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Brokering BelongingChinese in Canada's Exclusion Era, 1885-1945$
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Lisa Rose Mar

Print publication date: 2010

Print ISBN-13: 9780199733132

Published to Oxford Scholarship Online: January 2011

DOI: 10.1093/acprof:oso/9780199733132.001.0001

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Arguing Cases

Arguing Cases

Legal Interpreters, Law, and Society

Chapter:
(p.49) Two Arguing Cases
Source:
Brokering Belonging
Author(s):

Lisa Rose Mar

Publisher:
Oxford University Press
DOI:10.1093/acprof:oso/9780199733132.003.0003

Despite racial bars to the legal profession, Chinese immigrants often made the law their instrument through interpreters who acted as informal legal brokers. They were paralegals who served Chinese clients and sometimes other non-white groups. The brokerage relations of these “Chinese lawyers” also illuminate another less visible aspect of legal history, the profoundly integrated nature of Canadian justice. Ethnic dispute resolution processes continually interacted with the formal justice system. David Lew’s murder mystery shows how these legal negotiations helped make the Canadian state a central institution in British Columbia’s early twentieth-century Chinese Diaspora.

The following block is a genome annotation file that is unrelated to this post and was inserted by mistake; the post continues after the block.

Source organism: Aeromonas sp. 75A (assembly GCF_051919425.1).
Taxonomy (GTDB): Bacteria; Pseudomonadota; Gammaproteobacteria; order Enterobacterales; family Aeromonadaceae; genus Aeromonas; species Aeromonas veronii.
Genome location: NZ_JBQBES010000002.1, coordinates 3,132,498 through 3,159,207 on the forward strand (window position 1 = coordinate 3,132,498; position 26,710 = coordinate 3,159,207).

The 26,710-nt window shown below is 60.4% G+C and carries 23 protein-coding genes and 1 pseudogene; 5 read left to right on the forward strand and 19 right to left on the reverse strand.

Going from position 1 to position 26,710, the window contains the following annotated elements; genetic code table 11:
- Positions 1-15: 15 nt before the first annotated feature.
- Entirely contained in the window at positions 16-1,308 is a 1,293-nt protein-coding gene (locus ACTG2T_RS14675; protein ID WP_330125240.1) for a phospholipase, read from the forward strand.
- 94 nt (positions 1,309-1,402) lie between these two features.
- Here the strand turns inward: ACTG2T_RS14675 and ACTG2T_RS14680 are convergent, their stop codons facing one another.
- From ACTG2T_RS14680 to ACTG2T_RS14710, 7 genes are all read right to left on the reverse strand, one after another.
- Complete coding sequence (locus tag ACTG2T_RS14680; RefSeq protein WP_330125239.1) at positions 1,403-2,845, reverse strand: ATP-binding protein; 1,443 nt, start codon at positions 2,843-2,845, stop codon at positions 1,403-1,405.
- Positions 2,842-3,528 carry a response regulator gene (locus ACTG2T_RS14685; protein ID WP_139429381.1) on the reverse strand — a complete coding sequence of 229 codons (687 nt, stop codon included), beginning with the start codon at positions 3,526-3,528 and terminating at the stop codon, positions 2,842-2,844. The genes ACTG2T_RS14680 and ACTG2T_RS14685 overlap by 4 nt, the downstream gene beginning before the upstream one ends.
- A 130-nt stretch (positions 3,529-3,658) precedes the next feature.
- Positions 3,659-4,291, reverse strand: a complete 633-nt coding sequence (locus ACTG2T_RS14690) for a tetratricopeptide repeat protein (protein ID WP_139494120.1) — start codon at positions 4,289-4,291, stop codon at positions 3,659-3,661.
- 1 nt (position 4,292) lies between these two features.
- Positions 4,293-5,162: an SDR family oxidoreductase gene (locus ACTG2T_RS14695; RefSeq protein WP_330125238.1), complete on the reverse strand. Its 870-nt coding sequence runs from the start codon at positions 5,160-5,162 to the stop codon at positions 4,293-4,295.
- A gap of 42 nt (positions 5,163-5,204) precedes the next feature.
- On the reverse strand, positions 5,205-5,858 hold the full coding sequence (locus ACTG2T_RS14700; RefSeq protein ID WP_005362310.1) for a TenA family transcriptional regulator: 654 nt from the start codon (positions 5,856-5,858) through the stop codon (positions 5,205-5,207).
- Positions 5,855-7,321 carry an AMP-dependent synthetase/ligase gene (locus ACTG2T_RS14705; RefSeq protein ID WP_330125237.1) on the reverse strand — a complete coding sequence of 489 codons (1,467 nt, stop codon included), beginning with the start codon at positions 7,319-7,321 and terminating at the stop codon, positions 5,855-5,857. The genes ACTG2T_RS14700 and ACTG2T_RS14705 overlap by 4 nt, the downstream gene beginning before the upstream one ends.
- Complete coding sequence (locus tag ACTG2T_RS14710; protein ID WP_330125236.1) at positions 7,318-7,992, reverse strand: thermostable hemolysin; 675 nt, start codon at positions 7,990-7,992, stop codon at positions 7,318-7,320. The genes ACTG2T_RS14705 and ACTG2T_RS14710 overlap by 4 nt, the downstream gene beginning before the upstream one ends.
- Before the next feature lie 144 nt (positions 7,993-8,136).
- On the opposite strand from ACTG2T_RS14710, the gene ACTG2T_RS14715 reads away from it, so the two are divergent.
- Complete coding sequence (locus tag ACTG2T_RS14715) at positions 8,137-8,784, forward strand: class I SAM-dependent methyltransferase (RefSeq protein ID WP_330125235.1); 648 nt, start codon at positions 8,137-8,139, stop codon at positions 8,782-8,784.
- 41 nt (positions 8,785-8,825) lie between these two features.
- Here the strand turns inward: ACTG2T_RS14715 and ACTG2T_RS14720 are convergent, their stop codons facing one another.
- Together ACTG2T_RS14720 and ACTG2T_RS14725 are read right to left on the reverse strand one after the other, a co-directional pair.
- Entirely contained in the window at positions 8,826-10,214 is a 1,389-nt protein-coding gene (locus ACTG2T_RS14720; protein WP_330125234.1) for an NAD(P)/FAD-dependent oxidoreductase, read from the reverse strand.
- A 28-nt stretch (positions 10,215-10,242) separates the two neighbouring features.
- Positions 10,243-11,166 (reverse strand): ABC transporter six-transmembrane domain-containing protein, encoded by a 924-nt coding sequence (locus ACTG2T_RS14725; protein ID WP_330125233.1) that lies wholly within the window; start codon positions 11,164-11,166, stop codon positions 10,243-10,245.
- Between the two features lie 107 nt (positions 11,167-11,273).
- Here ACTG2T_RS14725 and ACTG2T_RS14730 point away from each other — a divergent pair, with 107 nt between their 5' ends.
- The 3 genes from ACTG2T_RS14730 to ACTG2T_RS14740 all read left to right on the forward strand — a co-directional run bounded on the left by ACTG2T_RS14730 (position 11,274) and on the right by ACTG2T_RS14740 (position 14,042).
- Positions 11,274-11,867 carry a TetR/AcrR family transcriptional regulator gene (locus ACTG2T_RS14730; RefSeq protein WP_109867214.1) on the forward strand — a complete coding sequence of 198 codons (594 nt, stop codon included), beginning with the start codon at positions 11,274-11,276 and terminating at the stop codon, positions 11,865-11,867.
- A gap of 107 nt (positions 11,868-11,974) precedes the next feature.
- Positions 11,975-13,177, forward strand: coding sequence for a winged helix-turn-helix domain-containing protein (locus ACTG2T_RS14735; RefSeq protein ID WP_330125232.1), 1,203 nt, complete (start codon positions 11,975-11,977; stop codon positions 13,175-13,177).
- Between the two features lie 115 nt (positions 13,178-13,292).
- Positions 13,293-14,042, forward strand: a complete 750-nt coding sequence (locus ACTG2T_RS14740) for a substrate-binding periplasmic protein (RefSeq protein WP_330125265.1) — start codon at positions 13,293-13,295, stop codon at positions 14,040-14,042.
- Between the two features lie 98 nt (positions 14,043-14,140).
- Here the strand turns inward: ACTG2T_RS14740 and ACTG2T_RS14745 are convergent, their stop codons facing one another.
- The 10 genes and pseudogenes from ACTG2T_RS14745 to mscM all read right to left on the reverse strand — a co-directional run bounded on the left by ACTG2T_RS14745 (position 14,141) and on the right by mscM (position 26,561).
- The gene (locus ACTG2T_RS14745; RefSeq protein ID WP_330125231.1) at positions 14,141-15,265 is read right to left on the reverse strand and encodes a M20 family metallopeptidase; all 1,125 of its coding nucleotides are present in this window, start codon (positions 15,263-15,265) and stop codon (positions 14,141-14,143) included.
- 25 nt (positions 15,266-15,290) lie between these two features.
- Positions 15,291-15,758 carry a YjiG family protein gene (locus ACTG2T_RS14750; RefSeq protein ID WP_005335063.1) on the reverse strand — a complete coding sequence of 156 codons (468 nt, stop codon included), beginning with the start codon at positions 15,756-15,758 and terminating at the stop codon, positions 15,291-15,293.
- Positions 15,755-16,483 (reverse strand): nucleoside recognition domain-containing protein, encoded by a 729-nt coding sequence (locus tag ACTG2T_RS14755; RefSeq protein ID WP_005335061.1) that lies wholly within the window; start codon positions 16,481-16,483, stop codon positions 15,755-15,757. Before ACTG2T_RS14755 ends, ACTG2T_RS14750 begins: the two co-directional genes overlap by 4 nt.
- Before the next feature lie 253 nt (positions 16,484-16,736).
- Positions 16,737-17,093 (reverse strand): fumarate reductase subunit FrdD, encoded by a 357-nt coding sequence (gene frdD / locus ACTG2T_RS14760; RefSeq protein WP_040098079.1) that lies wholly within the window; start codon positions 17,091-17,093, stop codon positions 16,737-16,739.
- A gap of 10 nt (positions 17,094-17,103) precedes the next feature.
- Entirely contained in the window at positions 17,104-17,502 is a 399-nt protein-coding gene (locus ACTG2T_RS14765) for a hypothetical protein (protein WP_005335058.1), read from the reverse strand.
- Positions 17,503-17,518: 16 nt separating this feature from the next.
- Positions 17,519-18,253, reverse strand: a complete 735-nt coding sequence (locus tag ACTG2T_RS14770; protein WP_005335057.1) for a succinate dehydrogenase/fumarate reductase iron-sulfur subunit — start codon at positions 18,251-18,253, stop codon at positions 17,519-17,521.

Keywords:   interpreters, law, immigrants, Chinese diaspora, paralegals, legal profession, crime, gambling, illegal immigration, ethnic politics, Chinese diaspora

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